Carol J. DEMPSEY & Mary Margaret PAZDAN, Editors, Earth, Wind & Fire. Collegeville, Minn.: Liturgical Press, 2004, pp.198.$21.95. pb. ISBN 0-8146-5110-0.
Reviewed by Nathan KOLLAR

In a sinful universe, what does God, creation, and humans have to do with each other? The interdisciplinary gathering of famous Christian American feminist scholars helps us frame the answer to this question in traditional language, by having creation become the locus for revisioning revelation and redemption.

This is done in twelve chapters and by providing an excellent bibliography, a biblical index, and a subject-author index. The chapters vary in length from six to twenty-five pages. As with most collaborative efforts, there is some repetition. But this is a very worthwhile book. All authors share the same presuppositions: 1) the centrality of feminist and liberation themes in the interpretation of texts; 2) the necessity to approach the reading of a text not from the perspective of the author but from the perspective of the reader; 3) the importance of connecting bible, theology, and science; 4) the idea that creation, not history is the primary focus for biblical theology; 5) that God both created and is creating the universe; 6) humans are co-creators of this universe; 7) we are all connected to each other, thus dualistic interpretations are to be avoided.

These common presuppositions are expressed in individual chapters, as biblical themes are investigated and awakened for today's world. Chapter one re-reads Genesis 1-2 in the light of a biological worldview, thus seeing a relationship between the biblical creation account and evolution. Chapter two examines Genesis 1-3 from the perspective of the Priestly writer and, by focusing on the post-exilic community, concluding, negatively, that no part of these chapters can be used to defend hierarchy and patriarchy. The Priestly writer provides us instead with a cosmological and interdependent theology of creation. Chapter three reviews five specific passages in Second Isaiah and offers several re-readings of the text, all of which are based on seeing Second Isaiah's message: creation and redemption are continuously ongoing divine movements in the life of Israel, even in the depths of despair in Babylon. Chapter four has us see the beauty in the divine speeches in Job. It claims the purpose of God's proclamations is that justice is to be done on behalf of all creation.

Chapter Five is the transition to New Testament themes, with this chapter stitching together the New Testament's understanding of creation understood from Teilhard de Chardin's view of love. It sets the stage for understanding the relationship between creation and redemption. Chapter six reminds us of the many times Jesus healed on the Sabbath and asks why he seemingly disobeyed one of the commandments. To answer this question the author offers a vision of the Sabbath as liberated time, a time to make wise decisions in the light of a new age. The author identifies the new creation with the basileia of God that Jesus announced, characterized by inclusion, equality, and compassion for all forms of life. It also describes how the early church shied away from the radical message of the basileia of God in favor of preaching the risen Jesus, and, of course, in our century a personal, individual relationship with that same Jesus. The next chapter deals with the stories of the Samaritan woman and Martha (John 4 & 11). It develops the new creation theme of the previous chapter by viewing both the Samaritan woman and Martha as models for the contemporary liberated woman. Chapter nine takes on the task of analyzing Romans 8:18-23 (all creation groaning) by describing how Paul intertwines creation with eschatology. The author sees creation as a dynamic process moving to a fulfillment that never ends. Of course since humans are part of creation and God is the continuing creator, they are always involved in the dynamic eschatological dance of creation. This easily brings us to the thought of Irenaeus, the next chapter, and, with a little re-visioning, seeing how creation, eschatology as recapitulation, and the Eucharist are all connected. Chapters eleven and twelve take two historically influential biblical images, the Body of Christ (chapter eleven) and imago Dei (twelve). Chapter twelve is especially worthwhile as it brings together history, biblical studies, ethics, and systematic theology in a stirring conclusion.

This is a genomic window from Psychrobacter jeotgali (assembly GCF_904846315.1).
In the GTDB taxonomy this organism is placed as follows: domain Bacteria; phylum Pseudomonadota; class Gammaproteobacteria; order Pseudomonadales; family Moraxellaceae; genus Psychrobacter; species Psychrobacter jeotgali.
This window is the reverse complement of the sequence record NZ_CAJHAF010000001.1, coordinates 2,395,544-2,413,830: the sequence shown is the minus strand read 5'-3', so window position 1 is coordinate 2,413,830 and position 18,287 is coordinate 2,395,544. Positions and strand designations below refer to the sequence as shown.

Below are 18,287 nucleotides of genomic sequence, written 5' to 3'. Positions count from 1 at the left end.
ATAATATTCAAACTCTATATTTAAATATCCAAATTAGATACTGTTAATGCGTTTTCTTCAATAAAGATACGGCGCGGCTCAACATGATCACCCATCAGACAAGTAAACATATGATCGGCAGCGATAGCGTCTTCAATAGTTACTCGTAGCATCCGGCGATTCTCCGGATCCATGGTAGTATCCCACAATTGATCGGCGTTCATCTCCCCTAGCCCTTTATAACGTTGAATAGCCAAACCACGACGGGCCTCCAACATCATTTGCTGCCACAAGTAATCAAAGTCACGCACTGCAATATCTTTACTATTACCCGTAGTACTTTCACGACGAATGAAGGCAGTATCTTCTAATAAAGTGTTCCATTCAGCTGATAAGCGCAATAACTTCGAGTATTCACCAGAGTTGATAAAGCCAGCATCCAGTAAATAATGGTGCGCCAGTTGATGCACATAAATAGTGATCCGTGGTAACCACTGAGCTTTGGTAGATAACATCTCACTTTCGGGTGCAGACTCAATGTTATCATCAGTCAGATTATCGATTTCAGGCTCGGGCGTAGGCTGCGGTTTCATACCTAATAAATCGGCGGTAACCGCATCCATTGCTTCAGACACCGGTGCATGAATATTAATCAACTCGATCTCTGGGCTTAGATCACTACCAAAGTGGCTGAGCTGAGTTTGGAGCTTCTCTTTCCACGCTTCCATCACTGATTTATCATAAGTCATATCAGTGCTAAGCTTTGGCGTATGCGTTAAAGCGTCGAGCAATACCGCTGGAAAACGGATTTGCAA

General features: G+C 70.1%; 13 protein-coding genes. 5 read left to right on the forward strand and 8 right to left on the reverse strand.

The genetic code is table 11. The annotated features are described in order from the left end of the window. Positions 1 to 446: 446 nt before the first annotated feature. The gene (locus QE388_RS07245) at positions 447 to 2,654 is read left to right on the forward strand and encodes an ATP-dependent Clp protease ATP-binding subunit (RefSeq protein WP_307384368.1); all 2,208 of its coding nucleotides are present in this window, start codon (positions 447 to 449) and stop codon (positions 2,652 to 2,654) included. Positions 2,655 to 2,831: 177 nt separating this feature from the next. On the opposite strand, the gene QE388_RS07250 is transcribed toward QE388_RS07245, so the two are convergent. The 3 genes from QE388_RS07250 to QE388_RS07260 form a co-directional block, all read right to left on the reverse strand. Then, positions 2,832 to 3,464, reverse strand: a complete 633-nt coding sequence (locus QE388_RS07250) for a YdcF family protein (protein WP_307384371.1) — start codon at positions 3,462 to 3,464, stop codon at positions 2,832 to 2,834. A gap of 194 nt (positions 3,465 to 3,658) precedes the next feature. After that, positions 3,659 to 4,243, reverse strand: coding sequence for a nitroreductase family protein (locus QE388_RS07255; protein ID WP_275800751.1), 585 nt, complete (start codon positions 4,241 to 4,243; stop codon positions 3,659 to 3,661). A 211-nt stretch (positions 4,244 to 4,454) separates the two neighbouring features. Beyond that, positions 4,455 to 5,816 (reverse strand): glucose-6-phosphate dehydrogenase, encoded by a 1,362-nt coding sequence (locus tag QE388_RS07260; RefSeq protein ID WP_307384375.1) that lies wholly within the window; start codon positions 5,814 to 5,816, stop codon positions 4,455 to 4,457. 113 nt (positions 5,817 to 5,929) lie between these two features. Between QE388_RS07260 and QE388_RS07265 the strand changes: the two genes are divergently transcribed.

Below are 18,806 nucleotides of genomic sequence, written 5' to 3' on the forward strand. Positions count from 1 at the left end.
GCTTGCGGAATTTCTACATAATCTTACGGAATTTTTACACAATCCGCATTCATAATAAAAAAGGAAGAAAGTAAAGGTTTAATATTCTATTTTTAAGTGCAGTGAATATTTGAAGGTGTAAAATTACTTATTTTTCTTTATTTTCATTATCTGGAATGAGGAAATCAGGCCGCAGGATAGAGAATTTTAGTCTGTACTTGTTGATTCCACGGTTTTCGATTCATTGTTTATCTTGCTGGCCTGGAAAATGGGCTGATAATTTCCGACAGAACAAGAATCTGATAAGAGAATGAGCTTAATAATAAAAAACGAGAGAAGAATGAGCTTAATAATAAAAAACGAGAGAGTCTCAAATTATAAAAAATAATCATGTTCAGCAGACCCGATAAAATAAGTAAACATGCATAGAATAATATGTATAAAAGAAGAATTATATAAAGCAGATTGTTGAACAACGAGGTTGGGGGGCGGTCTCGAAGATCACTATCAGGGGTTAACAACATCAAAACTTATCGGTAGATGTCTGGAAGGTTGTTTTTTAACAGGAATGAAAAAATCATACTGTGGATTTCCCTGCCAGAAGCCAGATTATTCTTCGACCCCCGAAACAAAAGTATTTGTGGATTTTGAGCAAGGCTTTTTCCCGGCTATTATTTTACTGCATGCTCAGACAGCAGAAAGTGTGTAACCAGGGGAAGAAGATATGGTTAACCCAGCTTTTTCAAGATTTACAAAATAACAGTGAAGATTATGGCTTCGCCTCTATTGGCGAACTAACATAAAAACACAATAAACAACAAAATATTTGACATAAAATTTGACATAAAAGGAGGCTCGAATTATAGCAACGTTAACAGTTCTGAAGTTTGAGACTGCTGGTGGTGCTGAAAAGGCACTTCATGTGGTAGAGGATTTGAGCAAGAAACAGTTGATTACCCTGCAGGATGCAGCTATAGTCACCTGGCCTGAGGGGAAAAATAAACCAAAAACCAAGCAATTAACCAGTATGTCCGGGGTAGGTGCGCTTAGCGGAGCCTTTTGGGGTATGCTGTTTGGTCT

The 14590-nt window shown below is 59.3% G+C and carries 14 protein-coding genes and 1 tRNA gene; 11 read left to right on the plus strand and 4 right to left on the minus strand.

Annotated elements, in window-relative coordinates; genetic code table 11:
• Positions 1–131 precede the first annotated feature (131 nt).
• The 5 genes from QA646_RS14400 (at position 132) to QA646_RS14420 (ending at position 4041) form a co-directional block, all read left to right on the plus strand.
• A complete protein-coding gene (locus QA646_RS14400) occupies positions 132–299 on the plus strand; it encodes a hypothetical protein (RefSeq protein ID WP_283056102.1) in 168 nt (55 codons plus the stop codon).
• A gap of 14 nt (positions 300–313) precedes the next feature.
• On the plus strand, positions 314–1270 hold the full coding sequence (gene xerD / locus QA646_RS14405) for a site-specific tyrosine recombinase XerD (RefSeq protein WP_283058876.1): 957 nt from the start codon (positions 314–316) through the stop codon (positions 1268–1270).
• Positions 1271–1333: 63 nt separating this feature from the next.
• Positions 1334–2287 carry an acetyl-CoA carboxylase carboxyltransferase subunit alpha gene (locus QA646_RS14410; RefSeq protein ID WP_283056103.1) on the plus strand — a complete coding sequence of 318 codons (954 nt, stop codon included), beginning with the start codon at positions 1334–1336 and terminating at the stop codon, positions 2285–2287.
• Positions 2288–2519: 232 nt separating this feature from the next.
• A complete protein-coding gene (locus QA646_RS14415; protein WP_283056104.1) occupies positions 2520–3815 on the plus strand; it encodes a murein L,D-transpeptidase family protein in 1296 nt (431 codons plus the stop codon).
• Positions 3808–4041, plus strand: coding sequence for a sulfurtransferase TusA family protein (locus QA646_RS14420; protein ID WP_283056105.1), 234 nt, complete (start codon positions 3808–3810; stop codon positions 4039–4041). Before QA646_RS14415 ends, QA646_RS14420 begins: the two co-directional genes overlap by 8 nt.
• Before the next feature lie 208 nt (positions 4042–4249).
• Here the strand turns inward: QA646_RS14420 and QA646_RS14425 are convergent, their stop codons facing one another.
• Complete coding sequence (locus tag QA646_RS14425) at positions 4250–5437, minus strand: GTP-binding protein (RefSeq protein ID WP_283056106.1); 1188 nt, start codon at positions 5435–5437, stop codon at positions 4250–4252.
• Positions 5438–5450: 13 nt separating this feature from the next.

Indeed, this is an excellent book well worth your reading. It brings together much of the thought of the second half of the twentieth century, and creatively re-positions it for the twenty first. One would hope that in the future these same authors would take up questions that must be answered for their position to be valid: "What about evil?" "What about sola gratia?" Or to put it in one sentence: "Can God square the circle of creation's seemingly innate destiny to destroy itself?"

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